That means that customers in Houston paid an average of $5,500 more for electricity over a 14-year time span beginning in 2002, according to the group that buys electricity on behalf of municipal governments in Texas. The calculation, which uses data from the U.S. Energy Information Administration, assumes monthly electricity use of 1,300 kilowatt hours.
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Companies across many industries use sales, promotions, and incentives to advertise and attract new customers — electric companies in deregulated states are no different. Many homes and businesses across the United States benefit from having the option to choose an electricity provider.  Of course, after the initial 3-month, 6 month, 12-month plan, etc. contract has expired with one provider, a home or business can switch to another provider offering services in that area. Since switching electricity companies is fairly easy, most providers offer different types of incentives to try and attract a competitor’s customers. But first things first. Before we get...
“  I've NEVER had a problem with StarTex. I've had several others and their rates and fees always increase. Startex doesn't have the lowest rate, but they are about in the middle. I always use the "AMI" promotional code when I renew and it gives me the cheapest possible price...typically about .2 cents off per kWh. I pay via my banks bill pay system and have never had an issue. They send me monthly bills, they send me renewal notices, and their customer service has always been prompt and courteous. I would highly recommend StarTex for a reliable, cost efficient, and good power company. ”

So, you just found out — whether you read our blog post that broke the news or got a letter in the mail — that Breeze Energy is no longer in business in the state of Texas. For starters, you’re not alone.  There are almost 10,000 customers, homes, businesses, apartment complexes, etc., that are no longer able to get their electricity through Breeze Energy. What are my options?  Well, your immediate option is to do nothing.  This is a very bad option, however, as you’re currently at the Provider of Last Resort (POLR).  Simply put:  yes, your electricity is still on, but you’re paying a very high rate for it.  The good news is that there is no contract or agreement with a POLR and you’re free and very much encouraged to switch to an alternative retail energy provider as soon as possible. What are some good, reliable providers? We’ve partnered with dozens of REPs (Retail Electricity Providers) throughout numerous deregulated states.  As Texas is by far the biggest deregulated market — in addition to being where our headquarters is located — we have more rates, plans, and providers to choose from in Texas than in any other state. Enter in your zip code in the form above to view available rates and plans in your area.  We offer plans for both homes and businesses. “Green” Providers Similar to...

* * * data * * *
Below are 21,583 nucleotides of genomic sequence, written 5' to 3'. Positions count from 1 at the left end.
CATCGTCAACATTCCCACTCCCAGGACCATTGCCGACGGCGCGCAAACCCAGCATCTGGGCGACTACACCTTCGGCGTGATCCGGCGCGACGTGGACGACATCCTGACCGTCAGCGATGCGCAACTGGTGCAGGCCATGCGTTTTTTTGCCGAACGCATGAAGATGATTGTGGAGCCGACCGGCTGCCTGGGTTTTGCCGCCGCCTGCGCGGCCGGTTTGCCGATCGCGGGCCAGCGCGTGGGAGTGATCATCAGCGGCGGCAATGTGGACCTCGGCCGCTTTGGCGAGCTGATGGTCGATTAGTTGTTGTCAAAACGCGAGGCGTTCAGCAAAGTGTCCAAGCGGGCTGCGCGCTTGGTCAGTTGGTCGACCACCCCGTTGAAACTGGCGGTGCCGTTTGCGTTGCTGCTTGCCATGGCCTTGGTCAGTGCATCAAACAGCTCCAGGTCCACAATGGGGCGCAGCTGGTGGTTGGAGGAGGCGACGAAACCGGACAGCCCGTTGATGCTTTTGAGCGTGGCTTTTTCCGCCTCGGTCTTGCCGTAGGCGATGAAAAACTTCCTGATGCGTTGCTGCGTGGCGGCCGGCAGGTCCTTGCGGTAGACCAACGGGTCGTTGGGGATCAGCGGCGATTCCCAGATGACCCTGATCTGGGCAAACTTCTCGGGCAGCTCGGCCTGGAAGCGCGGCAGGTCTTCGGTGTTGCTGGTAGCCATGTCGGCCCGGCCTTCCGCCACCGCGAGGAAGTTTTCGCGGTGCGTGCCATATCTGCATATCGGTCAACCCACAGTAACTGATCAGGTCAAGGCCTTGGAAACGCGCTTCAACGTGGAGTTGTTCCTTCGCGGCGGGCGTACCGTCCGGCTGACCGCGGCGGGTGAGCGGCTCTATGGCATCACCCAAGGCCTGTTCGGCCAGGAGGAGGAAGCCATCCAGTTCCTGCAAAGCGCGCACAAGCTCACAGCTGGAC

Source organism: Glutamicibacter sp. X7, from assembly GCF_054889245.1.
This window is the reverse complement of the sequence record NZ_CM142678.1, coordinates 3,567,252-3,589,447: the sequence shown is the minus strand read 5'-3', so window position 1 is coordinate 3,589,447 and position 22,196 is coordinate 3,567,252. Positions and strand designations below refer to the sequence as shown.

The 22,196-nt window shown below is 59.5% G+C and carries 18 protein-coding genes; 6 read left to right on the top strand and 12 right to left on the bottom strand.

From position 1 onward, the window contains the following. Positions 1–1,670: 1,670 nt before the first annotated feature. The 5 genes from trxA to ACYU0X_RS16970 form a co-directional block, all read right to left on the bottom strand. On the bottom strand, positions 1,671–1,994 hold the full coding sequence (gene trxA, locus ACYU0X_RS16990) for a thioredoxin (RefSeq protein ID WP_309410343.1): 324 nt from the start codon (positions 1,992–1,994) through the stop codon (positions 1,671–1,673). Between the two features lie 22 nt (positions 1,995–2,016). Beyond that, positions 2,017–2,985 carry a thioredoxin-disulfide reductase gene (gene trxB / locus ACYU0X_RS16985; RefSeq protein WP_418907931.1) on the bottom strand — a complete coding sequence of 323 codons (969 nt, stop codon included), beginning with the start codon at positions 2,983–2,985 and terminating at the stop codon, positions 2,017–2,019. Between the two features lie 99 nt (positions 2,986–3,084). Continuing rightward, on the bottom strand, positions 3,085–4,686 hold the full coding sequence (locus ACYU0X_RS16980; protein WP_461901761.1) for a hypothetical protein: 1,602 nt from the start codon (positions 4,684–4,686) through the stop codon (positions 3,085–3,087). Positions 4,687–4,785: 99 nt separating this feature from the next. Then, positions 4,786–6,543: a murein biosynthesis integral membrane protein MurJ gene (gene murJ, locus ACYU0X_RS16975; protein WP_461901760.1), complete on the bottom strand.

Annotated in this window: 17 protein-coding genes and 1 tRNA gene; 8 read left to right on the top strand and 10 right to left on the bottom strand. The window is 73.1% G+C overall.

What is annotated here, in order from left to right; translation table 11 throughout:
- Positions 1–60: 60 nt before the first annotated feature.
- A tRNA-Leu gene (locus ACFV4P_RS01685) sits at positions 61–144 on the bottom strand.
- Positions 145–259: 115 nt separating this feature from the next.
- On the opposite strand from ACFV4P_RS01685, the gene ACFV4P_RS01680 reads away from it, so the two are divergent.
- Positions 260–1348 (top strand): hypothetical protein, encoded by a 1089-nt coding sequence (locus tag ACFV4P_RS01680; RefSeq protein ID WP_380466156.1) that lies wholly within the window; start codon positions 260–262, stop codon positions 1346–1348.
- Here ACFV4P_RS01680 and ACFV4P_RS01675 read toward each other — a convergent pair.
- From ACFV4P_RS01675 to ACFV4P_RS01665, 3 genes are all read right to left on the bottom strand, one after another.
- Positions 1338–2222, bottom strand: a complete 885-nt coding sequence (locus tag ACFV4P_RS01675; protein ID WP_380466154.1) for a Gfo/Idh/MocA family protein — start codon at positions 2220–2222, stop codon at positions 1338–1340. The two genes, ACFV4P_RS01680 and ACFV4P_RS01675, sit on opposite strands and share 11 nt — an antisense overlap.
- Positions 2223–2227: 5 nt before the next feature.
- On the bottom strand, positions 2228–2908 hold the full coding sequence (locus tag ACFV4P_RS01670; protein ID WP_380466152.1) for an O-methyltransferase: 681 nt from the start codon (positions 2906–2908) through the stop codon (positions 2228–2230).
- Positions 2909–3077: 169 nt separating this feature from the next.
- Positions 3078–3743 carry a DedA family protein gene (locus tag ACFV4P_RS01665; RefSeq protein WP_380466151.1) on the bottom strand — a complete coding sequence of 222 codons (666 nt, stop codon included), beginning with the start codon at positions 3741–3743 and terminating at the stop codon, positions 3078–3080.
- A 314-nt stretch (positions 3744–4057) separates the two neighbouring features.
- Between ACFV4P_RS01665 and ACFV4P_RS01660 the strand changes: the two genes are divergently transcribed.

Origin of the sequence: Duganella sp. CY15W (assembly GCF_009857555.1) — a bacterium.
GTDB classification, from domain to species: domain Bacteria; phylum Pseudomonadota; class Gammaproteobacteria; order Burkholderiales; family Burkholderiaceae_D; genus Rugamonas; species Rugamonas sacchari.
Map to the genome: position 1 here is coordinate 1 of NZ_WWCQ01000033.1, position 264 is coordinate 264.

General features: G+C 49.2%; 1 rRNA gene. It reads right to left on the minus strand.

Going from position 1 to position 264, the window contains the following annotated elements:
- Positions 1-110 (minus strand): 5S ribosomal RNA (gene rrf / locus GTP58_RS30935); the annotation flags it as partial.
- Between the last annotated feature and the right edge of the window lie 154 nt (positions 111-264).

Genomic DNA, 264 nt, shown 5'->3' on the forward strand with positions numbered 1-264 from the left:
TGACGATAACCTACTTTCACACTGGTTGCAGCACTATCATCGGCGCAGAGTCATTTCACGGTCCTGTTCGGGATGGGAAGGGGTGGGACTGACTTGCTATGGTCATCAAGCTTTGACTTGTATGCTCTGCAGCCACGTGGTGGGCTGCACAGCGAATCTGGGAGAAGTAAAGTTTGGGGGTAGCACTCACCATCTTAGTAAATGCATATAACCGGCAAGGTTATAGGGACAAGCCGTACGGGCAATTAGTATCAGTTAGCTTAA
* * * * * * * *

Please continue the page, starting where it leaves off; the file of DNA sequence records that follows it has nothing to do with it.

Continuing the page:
Rates differ from state to state, city to city, time of year, provider to provider… so how can a consumer know that they are looking at a good electric rate? There are many factors that have an impact on electricity rates. So, it’s important to have a good understanding of what those factors are and what you, as an electricity consumer need to look for in a ‘good’ electricity rate. Home vs. Business Rates For starters, are you a residential or commercial customer?  If you’re using your electric service for your home, then in general expect to pay more per...
Some locations closer to Fort Worth's downtown such as Northeast have a larger renter population. Renters might shop a little differently than other homeowners, depending on their situation. If you're in a shorter rental agreement, you can shop for shorter Fort Worth electricity supply plans. Keep in mind that new Fort Worth electric rates on supply can pop up at any time.
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